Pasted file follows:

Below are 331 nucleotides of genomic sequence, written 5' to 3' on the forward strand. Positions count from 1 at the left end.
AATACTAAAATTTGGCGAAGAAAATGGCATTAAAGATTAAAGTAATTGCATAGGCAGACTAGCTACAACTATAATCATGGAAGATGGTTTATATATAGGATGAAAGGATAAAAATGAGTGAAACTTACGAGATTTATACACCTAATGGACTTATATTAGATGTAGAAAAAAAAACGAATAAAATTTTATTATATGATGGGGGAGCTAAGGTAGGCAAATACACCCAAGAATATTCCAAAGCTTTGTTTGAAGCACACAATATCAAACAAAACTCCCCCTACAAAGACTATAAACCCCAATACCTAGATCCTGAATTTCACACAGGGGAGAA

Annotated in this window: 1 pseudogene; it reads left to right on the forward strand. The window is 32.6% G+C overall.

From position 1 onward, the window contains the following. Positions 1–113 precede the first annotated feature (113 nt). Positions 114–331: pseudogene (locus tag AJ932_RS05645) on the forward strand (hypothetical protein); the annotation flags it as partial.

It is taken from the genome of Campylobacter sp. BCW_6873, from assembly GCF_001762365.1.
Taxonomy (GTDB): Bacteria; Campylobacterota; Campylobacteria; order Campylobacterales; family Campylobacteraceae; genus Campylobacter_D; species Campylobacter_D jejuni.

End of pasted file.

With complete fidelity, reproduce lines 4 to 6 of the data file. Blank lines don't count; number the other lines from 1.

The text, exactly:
From position 1 onward, the window contains the following. Positions 1–113 precede the first annotated feature (113 nt). Positions 114–331: pseudogene (locus tag AJ932_RS05645) on the forward strand (hypothetical protein); the annotation flags it as partial.

It is taken from the genome of Campylobacter sp. BCW_6873, from assembly GCF_001762365.1.
Taxonomy (GTDB): Bacteria; Campylobacterota; Campylobacteria; order Campylobacterales; family Campylobacteraceae; genus Campylobacter_D; species Campylobacter_D jejuni.